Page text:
Warren's outreach to Muslims stems directly from his church's location in multiethnic Orange County, home to 170,000 Muslims.
For 12 years Warren has lived next door to Yasser Barakat, a Muslim from Syria who worships at a Mission Viejo mosque four miles down the road from Saddleback. The Trabuco Canyon neighbors were friends for years before Barakat realized he lived next door to a world-famous Christian pastor.
When Barakat discovered who Warren was, he invited his neighbor to learn more about Islam. "I was talking to him over the fence," Barakat said. "I said, 'Rick, why don't you go to Syria with me? He said, 'Sure, let's talk about it. Let's do it.' "
Warren traveled with Barakat to Syria in 2006, and Warren and his wife, Kay, began attending Iftar meals at the Mission Viejo mosque. Iftar is the evening meal Muslims eat after fasting all day during the holy month of Ramadan. Invitations followed to address Muslim conferences in Long Beach, Washington, D.C., and elsewhere.
"We understand that to some people in the religious community these events may be difficult to swallow," said Yassir Fazaga, imam at the Mission Viejo mosque.
"But I believe that we have to begin somewhere and just begin to reach out and be accessible to people when they ask about who we are."
Gwynne Guibord, an ordained Episcopal priest and co-founder of a Los Angeles outreach group that fosters relationships between churches and mosques nationwide, said Saddleback's effort is unprecedented.
"I'm not aware of any other evangelical church reaching out to the Muslim community," she said.
Guibord said that when she and Jihad Turk co-founded the Christian-Muslim Consultative Group in 2006, they sent invitations to mosques, the Catholic archdiocese and a variety of mainline Protestant denominations throughout Southern California, but not to evangelical churches.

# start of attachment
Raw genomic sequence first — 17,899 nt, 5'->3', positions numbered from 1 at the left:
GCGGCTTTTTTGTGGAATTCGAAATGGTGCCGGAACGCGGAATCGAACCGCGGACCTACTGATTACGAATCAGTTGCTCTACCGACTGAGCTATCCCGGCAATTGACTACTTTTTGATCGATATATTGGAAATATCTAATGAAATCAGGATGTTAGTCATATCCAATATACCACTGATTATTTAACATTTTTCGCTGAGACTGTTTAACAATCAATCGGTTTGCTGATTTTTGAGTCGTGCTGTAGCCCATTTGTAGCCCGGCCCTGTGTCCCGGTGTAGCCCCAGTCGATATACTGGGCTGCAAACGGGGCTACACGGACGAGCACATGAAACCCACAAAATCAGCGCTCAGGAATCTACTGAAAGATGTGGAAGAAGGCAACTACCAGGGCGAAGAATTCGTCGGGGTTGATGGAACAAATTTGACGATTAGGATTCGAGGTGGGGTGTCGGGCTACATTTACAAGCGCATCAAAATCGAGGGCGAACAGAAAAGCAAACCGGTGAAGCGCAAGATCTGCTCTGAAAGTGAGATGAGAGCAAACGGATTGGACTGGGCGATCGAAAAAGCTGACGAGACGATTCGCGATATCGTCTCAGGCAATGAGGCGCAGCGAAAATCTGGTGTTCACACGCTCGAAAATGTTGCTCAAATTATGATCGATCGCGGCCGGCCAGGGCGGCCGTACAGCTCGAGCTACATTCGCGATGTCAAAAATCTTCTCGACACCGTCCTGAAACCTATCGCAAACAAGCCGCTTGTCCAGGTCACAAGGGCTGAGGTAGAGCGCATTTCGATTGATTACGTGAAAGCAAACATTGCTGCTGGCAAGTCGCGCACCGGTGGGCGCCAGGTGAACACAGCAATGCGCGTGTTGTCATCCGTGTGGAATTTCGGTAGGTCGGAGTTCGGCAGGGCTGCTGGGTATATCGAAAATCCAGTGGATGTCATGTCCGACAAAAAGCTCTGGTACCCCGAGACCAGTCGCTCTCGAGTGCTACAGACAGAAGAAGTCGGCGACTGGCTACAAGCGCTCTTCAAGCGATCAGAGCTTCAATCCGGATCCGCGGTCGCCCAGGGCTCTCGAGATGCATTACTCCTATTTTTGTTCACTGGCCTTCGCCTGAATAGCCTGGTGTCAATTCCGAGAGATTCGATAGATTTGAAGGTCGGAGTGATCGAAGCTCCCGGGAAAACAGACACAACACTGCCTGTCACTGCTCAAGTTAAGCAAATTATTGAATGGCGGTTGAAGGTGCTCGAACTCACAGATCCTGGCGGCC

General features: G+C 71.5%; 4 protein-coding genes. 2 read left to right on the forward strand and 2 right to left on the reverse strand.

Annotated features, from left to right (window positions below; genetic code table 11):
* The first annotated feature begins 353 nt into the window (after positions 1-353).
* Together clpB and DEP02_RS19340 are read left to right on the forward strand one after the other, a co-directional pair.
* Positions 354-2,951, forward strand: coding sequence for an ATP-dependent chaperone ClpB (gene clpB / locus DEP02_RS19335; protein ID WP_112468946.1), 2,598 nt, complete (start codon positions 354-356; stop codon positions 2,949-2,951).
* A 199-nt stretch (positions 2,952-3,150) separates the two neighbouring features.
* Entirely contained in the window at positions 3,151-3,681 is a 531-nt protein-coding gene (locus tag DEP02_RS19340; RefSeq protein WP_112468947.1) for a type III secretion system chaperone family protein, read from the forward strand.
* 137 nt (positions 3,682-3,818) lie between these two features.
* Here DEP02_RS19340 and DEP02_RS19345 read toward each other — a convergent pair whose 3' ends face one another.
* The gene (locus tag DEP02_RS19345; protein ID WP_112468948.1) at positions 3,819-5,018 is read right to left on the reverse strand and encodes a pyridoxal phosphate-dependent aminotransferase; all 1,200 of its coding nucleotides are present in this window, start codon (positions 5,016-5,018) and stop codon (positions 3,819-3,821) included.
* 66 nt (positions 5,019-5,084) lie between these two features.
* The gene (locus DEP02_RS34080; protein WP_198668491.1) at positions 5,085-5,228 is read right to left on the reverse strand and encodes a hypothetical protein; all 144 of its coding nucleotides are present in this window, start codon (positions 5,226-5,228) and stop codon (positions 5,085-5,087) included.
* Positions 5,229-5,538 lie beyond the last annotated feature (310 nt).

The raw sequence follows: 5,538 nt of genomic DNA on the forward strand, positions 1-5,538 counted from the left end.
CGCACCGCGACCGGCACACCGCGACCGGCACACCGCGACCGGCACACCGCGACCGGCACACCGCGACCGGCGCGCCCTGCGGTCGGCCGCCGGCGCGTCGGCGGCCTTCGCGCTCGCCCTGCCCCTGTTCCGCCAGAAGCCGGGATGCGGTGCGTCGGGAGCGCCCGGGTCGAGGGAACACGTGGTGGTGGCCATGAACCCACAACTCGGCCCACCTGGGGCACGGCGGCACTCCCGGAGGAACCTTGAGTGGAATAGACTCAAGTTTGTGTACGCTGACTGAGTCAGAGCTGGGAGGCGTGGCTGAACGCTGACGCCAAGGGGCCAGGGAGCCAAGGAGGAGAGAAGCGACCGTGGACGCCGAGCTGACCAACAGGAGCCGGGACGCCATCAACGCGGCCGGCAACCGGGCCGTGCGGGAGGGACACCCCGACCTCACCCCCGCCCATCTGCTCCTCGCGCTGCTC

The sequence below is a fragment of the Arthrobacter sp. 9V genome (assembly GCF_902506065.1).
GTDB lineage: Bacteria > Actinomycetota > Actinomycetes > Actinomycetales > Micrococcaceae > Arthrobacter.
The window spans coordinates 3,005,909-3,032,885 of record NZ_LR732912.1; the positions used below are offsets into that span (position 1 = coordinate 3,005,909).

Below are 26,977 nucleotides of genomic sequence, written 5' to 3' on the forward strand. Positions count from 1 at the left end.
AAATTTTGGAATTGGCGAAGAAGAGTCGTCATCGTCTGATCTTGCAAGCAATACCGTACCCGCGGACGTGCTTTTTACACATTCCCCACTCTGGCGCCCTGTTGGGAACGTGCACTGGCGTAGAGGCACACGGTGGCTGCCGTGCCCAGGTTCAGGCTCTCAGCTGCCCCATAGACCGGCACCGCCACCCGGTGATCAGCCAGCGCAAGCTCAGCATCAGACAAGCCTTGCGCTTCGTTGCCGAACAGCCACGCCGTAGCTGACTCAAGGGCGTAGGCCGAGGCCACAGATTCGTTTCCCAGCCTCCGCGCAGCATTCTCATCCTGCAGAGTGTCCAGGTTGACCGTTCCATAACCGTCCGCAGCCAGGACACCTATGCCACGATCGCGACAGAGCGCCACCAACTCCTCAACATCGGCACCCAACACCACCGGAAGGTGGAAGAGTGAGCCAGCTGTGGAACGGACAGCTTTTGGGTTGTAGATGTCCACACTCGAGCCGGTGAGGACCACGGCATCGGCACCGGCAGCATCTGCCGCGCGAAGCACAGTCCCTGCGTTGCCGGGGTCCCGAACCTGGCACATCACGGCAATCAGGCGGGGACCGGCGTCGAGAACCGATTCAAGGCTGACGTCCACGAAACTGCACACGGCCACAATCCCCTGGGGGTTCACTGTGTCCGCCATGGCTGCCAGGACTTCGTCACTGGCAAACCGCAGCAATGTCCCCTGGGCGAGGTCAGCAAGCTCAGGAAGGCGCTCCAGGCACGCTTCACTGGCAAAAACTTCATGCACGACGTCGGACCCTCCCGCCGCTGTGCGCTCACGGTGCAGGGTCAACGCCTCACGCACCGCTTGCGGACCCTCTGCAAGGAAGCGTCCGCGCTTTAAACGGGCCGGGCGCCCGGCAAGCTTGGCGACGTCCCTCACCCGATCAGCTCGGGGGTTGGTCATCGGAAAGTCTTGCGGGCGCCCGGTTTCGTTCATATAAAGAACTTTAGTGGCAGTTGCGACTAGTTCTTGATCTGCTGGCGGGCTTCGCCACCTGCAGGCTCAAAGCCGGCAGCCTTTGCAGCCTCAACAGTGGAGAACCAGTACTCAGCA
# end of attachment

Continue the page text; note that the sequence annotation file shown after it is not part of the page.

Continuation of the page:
"I think that many evangelicals feel a mandate to convert people to Christianity," Guibord said. Because the Consultative Group was founded to respond to increasing antagonism between the two faiths, "we would not have made headway" if one side was trying to convert the other, she said. Now, she said, it might be possible to include evangelicals in her group's work.
Turk said the relationship between Saddleback and Muslims, though still in its infancy, has already produced results. "People (at the December dinner) were talking about the bonds they've formed and they were crying," he said. Both sides realized they shared misconceptions about each other's faith.
"We did a quiz at the Christmas dinner," Turk said, "asking basic questions about Islam or Christianity with the scriptures, the Koran or the Bible. And both sides were missing it.... It's an education for everyone."
Barakat said he continues to know Warren as a man who literally loves his neighbor. Barakat said his children could always count on Warren to buy the candy or magazine subscriptions they sold door-to-door for school fundraisers. The Warrens have hosted Barakat's family at a Christmas dinner, he said.
"He calls me his Muslim brother," Barakat said. "It all started with a friendship."